The specific way that the negotiations lead to a common understanding of the terms and conditions of the transaction may impact which of them apply when there are multiple different versions of the terms and conditions. In most cases, though, having the first set of terms and conditions that is offered can be the most valuable way to ensure yours are more likely to control the transaction. One reason for this is because a lot of parties simply don’t bother to read the terms and conditions – they merely accept what was offered.

This teaches us two important lessons. The first is that you should seek to announce your terms and conditions as early as possible in the transaction. If you are quoting work, then make the terms and conditions a part of the quote. It is common for repair stations to offer a proposed repair quote and ask the customer to sign the quote to authorise it; this is an excellent opportunity to include your standard terms and conditions as a part of the offer.

The second important lesson is that you should always read the terms and conditions that are being offered to you. Make sure that they align with your understanding and with your interests. If you disagree with transactional terms and conditions that are being offered to you, then you should reject the terms (and offer alternate terms) or you should reject the transaction.

I often see terms and conditions that are drafted to be unfair. These can be great (in court) for the party that wrote them; but against sophisticated customers they mean that you might spend more time negotiating the terms and conditions than you spend on the actual work. Patently unfair terms and conditions can be deal-killers, so my personal preference is to draft terms and conditions that are reasonable, and that merely resolve tough issues in a fair way for both parties.

Indemnification clauses are a great example of where you can be fair. I have seen draft indemnification clauses that require my client to indemnify the other side for issues for which my client shouldn’t reasonably bear responsibility. This has been a point of contention in negotiations – a point that did not need to be negotiated if the indemnification clauses had been more reasonable to begin with.

When drafting indemnification clauses with my clients, I ask the client what they think they should be liable for, and what they think they shouldn’t be liable for. I try to draft mirror image indemnification clauses based on our concepts of ‘who should be responsible’. The point of a well-written indemnification clause should be to assign responsibility fairly, based on the decisions that can be made when the parties are able to think dispassionately about the issues. Once the problems arise, of course, no one wants to think about what is fair – they only want to think about not being the party responsible.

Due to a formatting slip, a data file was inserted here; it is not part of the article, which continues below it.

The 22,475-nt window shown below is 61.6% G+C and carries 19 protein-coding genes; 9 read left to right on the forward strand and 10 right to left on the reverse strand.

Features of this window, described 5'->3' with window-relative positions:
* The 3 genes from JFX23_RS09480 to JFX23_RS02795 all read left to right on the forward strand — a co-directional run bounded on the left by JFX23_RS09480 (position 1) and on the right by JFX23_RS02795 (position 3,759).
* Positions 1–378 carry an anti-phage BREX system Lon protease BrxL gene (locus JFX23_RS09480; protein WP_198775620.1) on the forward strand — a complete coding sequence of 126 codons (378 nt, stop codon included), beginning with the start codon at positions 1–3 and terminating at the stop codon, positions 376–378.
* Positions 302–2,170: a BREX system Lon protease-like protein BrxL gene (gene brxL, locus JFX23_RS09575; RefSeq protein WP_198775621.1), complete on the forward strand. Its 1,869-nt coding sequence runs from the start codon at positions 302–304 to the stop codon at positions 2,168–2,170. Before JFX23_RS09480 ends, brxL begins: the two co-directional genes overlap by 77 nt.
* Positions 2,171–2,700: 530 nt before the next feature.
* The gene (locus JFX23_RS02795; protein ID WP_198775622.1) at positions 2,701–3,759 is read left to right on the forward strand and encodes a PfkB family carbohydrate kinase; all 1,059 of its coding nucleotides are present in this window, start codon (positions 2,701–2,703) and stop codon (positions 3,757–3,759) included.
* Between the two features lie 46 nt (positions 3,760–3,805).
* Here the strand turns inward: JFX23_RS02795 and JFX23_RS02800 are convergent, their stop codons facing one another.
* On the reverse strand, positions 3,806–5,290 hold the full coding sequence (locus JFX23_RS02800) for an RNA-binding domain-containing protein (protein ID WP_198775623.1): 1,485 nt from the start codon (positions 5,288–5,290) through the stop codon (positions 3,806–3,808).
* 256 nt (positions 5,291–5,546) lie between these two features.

If you can allocate responsibility for mishaps fairly in your indemnification clauses, though, then you can also anticipate insurance needs and make sure that you have adequate insurance for the issues for which you will reasonably be responsible. One great example is in cases where a unit fails after significant flight hours and as a consequence of improper operation. If it causes harm to a third party, then you don’t want to be held responsible for that harm. An indemnification clause can set the parameters for who bears responsibility in such a case.

Establishing fair terms and conditions can help protect your business from unwanted liabilities. It also shows your customer that you are willing to do business fairly and professionally. When a dispute arises, if the applicable terms and conditions clearly resolve it, then the parties can often rely on those terms and conditions without having to go to court to vindicate their rights. After all, no one wants to go to court when they know they are going to lose.

This feature was first published in MRO Management – August/September 2023. To read the magazine in full, click here.